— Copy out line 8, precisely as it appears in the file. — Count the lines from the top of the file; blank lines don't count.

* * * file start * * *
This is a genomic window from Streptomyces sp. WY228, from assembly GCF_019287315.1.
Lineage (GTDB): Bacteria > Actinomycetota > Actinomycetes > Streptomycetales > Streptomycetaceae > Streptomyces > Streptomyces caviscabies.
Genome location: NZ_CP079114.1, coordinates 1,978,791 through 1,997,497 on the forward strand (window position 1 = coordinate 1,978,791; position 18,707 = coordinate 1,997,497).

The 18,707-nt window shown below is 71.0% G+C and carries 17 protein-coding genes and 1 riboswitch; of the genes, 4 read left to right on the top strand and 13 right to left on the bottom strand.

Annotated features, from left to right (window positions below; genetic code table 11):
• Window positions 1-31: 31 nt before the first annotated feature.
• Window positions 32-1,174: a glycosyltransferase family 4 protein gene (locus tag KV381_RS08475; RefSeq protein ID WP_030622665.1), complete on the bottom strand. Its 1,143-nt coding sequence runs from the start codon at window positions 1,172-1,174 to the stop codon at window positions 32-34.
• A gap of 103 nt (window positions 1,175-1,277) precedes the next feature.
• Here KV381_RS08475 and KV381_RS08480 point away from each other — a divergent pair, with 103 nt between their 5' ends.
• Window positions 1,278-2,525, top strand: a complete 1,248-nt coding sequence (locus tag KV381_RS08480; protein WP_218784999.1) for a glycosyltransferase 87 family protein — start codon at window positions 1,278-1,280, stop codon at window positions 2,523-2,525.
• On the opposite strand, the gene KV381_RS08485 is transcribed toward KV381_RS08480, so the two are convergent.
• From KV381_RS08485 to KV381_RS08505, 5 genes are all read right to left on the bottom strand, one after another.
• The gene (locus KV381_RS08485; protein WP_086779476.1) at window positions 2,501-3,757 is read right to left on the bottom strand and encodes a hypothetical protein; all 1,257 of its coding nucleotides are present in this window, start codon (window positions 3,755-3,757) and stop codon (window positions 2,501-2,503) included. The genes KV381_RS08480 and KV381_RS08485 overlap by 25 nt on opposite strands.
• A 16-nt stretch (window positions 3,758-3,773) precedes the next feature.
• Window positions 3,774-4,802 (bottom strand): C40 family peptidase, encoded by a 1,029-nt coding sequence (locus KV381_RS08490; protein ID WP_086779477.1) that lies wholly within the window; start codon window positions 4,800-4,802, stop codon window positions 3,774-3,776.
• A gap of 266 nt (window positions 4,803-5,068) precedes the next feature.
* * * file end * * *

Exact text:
• A gap of 103 nt (window positions 1,175-1,277) precedes the next feature.